Thoughtworks (NASDAQ:TWKS), the global IT consulting firm, recently went public via an IPO on Sept. 15 at $21.00. It has shot up to $28.08, as of Oct. 1, which some critics say is too high compared to its peers. But I disagree. I think given its growth and profitability TWKS stock could rise to at least $38.75 by next year, or 38% higher.
Using Oct. 1’s price, the stock has a market capitalization of $8.566 billion. This is based on page 11 of the company’s final prospectus filed with the SEC on Sept. 16. It shows that there are now 305.08 million shares outstanding after the company raised approximately $315 million from the IPO common stock capital raise.
This market value seems to be too high for some critics, including this one at Seeking Alpha who compared its value to Globant S.A. (NYSE:GLOB). Globant is a larger IT consultancy and it seems a bit unfair to do this kind of comparison right now.
The reason is Thoughtworks is growing very quickly and, in addition, is very profitable, including from a cash flow standpoint. Let’s look at this further.
Thoughtworks’ Growth and Profitability
The IPO prospectus shows (page 13) $498 million in revenue in the first six months of 2021, up 24.3% over the $400.5 million last year. Moreover, its profitability was $105.5 million in adj. EBITDA (earnings before interest, taxes, depreciation, and amortization). In addition, the company made $60.3 million in cash flow from operations or CFFO (page 16).
That CFFO represents 12.1% of the first-half revenue. We can use this to project out the company’s CFFO going forward and from that its inherent target value.
For example, given that Thoughtworks revenue rose almost 25% in H1, we can assume that by the end of next year, annual revenue will hit $1.245 billion. This is seen by doubling the first-half revenue to $996 million and then growing that figure by 25% to forecast $1.245 billion in 2022.
Now let’s assume that its CFFO margin grows to 15% with higher revenue next year. That brings its CFFO estimate to $186.75 million for all of 2022. Assuming it spends 5% of that figure on capital spending, its free cash flow (FCF) works out to $177.41 million. This FCF figure can be useful in estimating Throughworks target price.
What Thoughtworks Stock Is Worth
One way to analyze a company is to use an FCF yield metric. For fast-growing companies like Thoughtworks, it is not uncommon to use a 1.0% to 1.5% FCF metric. To be conservative, using a 1.5% FCF yield means that we divide $177.41 million in forecast 2022 FCF by 1.5%.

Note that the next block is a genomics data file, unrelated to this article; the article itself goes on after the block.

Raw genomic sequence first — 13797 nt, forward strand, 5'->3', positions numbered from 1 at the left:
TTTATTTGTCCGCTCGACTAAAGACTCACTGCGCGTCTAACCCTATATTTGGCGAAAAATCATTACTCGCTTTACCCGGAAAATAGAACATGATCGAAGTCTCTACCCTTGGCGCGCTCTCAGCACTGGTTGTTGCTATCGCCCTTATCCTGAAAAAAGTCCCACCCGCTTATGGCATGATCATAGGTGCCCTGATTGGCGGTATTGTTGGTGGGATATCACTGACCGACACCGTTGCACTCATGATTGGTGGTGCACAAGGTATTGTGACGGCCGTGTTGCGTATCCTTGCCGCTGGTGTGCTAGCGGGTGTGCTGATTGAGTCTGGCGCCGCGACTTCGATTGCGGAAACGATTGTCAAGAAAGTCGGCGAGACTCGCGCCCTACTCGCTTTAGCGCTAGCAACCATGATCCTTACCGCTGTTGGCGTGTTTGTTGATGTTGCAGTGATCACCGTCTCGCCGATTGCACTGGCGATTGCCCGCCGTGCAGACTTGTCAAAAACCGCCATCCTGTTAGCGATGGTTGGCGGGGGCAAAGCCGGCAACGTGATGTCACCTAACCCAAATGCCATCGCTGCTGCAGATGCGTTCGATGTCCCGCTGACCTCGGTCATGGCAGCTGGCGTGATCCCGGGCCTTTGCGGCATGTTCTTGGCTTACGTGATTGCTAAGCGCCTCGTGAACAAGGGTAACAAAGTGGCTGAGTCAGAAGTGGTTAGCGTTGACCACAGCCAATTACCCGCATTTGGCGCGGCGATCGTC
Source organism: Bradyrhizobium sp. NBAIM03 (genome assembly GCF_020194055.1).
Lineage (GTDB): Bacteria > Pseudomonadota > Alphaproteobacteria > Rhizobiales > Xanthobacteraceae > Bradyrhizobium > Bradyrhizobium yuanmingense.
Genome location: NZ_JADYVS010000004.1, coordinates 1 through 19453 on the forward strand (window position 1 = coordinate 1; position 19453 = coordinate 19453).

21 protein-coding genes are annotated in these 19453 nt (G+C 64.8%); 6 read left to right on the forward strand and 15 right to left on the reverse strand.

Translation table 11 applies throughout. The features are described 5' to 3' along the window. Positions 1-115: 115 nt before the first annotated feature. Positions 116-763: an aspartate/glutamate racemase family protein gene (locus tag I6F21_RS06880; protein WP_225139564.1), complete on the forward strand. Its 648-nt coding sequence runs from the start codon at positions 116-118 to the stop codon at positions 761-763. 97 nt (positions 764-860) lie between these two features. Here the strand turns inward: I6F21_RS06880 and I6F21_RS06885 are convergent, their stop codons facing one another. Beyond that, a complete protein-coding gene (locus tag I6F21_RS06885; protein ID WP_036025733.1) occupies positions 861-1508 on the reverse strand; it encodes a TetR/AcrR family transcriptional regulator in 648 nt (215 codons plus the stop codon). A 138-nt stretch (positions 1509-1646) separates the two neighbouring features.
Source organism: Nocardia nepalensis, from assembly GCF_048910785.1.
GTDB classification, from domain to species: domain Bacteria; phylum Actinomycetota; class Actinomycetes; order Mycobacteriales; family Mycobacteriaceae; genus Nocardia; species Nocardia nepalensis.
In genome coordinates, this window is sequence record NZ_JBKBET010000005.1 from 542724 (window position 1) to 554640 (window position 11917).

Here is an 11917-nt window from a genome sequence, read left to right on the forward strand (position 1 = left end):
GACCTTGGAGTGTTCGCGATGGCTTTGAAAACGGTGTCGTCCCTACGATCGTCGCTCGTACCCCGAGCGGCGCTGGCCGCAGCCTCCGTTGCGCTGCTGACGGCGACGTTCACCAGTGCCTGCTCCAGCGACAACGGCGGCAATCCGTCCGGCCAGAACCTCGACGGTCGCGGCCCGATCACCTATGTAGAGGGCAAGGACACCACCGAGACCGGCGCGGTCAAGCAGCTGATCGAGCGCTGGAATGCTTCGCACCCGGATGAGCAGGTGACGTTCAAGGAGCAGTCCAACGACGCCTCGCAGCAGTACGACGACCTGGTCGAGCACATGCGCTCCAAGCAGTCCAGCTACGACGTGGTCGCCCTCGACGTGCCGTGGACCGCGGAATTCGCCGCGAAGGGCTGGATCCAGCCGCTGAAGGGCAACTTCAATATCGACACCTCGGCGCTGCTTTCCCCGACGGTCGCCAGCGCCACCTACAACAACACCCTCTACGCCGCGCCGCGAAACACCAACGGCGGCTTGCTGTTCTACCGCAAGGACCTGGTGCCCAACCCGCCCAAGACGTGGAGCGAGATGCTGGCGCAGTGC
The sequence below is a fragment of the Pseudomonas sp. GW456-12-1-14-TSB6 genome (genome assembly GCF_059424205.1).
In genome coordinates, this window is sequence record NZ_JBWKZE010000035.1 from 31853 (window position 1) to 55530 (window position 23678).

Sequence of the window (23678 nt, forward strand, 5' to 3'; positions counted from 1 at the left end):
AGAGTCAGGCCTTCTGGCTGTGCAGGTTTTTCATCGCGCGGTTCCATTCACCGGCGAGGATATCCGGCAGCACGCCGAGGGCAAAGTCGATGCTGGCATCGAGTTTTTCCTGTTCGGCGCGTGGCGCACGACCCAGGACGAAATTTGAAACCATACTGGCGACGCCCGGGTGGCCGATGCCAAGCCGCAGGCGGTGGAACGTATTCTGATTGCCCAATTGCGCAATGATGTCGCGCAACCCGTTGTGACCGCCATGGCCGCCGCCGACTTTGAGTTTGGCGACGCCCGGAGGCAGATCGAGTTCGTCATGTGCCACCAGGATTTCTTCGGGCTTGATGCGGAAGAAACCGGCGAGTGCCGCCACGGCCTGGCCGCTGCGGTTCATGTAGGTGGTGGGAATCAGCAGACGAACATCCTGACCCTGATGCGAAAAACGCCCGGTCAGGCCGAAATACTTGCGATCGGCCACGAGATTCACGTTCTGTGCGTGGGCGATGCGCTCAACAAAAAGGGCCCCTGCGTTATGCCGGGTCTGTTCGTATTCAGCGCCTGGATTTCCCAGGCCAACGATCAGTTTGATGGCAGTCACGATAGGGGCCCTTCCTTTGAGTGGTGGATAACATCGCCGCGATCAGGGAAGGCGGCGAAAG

That works out to a target market value of $11.827 billion. This is 38% over Oct. 1’s market cap of $8.566 billion. In other words, TWKS stock has a target price of $38.75, which is 38% over Oct 1’s price (i.e., 1.38 x $28.08).
This method of valuing the company looks simply at the company’s growth traits and its profitability. The market is likely to give it a high valuation because it assumes that the company will keep on the growth track that it sees the company following. The fact that it might be decelerating its rate of growth right now is not that important. It could be though, once TWKS stock is at its full valuation.
Where This Leaves Investors in TWKS Stock
Since Thoughtworks just went public, no analysts have written any kind of research report on it. This is a very strange situation that is not typical of other countries. In the U.K. and Europe, for example, newly public companies almost always have institutional research available on the stock.
That is why it’s important to do your own assessment of the value of a company. My simple model can act as a ruler or rule of thumb to value its ongoing free cash flow. It shows that TWKS stock could be worth up to 38% more at $38.75, assuming sales grow by 25% and its CFFO margin rises to 15% next year. Enterprising investors might take an initial position with a view to increasing their holding if TWKS stock falls.
On the date of publication, Mark R. Hake did not hold any position (either directly or indirectly) in the securities mentioned in this article. The opinions expressed in this article are those of the writer, subject to the InvestorPlace.com Publishing Guidelines.